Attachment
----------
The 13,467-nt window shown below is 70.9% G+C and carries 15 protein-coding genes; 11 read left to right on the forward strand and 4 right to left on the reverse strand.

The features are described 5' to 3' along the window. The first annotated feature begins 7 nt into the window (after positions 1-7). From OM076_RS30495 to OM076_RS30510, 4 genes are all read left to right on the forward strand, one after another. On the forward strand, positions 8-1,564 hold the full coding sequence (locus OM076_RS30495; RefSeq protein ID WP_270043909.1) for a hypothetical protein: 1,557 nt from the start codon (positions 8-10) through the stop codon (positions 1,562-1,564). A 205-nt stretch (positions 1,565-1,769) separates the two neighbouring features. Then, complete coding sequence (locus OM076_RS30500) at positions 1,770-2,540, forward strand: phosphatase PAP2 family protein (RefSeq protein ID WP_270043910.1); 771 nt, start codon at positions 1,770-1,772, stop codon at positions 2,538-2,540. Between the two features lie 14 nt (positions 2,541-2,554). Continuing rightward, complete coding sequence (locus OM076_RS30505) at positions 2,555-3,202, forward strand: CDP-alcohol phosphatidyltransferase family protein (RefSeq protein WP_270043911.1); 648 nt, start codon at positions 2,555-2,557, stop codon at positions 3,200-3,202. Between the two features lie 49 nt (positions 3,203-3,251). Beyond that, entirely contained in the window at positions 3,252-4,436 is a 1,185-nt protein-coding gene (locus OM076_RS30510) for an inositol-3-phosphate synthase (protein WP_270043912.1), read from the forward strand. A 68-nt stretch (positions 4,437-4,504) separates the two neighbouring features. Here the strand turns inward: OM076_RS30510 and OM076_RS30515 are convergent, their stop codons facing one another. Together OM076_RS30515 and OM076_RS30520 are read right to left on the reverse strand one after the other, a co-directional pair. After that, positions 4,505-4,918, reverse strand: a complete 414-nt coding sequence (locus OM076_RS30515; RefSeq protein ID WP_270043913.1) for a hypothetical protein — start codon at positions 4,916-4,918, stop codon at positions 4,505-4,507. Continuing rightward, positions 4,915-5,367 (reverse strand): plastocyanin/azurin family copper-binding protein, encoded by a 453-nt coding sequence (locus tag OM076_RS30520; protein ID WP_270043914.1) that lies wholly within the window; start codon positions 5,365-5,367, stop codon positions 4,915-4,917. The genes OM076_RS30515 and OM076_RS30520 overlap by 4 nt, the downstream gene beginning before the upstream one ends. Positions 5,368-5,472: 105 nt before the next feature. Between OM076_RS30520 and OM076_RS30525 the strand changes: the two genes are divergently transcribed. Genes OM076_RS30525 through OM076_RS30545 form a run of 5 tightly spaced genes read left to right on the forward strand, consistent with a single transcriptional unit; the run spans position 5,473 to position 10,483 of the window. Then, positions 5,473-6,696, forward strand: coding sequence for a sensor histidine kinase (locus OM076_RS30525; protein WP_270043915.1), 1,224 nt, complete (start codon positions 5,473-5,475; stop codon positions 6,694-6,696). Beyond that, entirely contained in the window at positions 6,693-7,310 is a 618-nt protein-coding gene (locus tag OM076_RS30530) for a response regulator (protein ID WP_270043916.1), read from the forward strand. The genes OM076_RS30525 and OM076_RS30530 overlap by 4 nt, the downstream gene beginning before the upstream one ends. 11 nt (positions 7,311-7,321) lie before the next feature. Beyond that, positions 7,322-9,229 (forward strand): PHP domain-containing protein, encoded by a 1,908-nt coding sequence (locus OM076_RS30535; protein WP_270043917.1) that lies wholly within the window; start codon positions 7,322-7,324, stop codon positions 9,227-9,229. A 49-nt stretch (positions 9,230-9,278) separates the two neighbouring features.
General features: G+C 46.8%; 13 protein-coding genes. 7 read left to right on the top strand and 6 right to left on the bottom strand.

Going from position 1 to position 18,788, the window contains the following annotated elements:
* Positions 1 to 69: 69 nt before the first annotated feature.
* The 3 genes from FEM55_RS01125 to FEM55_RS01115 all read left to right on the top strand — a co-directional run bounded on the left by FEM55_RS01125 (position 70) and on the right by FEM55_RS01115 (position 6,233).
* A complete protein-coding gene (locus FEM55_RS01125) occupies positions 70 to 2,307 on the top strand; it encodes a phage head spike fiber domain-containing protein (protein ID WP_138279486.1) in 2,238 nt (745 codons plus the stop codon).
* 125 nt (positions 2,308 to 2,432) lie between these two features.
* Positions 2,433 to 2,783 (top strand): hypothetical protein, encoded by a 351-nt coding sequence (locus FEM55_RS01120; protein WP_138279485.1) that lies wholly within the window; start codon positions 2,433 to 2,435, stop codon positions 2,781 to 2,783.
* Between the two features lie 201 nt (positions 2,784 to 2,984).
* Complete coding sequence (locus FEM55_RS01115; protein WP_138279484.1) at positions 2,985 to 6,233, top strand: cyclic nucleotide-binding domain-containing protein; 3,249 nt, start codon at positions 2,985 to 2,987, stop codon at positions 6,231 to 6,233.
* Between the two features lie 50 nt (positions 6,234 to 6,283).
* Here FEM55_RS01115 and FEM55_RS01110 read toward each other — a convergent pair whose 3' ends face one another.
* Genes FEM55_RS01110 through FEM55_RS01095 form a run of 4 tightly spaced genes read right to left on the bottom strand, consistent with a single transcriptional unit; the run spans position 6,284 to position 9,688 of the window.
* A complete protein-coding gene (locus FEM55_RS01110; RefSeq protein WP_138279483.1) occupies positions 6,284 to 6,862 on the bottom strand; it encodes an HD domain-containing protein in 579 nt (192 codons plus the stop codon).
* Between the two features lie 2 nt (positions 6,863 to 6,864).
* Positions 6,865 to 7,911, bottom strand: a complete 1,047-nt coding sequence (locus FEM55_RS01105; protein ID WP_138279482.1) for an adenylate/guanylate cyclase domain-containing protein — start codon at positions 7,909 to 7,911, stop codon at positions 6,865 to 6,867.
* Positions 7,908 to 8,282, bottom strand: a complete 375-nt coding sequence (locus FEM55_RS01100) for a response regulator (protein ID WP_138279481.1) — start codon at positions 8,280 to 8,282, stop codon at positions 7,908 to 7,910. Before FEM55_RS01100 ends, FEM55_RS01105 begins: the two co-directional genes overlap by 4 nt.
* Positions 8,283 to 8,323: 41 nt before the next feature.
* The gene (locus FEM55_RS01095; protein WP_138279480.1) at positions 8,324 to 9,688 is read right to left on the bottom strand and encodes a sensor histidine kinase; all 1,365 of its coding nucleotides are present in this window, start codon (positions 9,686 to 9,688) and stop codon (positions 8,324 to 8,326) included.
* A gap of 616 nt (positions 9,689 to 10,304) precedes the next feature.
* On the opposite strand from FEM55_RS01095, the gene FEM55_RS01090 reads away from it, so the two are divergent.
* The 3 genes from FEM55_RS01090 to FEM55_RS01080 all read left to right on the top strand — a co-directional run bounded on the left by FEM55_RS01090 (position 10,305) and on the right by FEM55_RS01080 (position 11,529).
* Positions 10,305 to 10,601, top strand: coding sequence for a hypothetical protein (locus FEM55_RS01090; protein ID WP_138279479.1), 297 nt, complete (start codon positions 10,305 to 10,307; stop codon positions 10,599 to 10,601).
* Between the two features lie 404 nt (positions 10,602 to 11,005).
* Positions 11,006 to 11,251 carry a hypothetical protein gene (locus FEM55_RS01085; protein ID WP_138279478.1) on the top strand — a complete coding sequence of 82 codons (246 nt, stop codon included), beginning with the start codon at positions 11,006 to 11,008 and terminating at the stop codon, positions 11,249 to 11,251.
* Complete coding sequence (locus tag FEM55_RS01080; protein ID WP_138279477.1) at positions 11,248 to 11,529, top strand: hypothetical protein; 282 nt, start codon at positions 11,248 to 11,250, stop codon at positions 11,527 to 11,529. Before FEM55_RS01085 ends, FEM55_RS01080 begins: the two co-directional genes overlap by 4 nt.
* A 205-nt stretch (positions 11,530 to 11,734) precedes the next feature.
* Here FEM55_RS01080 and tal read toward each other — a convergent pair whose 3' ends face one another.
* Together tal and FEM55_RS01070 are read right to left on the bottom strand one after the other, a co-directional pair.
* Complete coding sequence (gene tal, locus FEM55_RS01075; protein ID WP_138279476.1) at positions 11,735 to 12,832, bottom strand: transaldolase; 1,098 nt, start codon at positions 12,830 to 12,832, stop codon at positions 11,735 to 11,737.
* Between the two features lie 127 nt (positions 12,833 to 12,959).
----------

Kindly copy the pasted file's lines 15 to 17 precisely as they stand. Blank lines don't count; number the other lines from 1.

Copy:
* A complete protein-coding gene (locus FEM55_RS01110; RefSeq protein WP_138279483.1) occupies positions 6,284 to 6,862 on the bottom strand; it encodes an HD domain-containing protein in 579 nt (192 codons plus the stop codon).
* Between the two features lie 2 nt (positions 6,863 to 6,864).
* Positions 6,865 to 7,911, bottom strand: a complete 1,047-nt coding sequence (locus FEM55_RS01105; protein ID WP_138279482.1) for an adenylate/guanylate cyclase domain-containing protein — start codon at positions 7,909 to 7,911, stop codon at positions 6,865 to 6,867.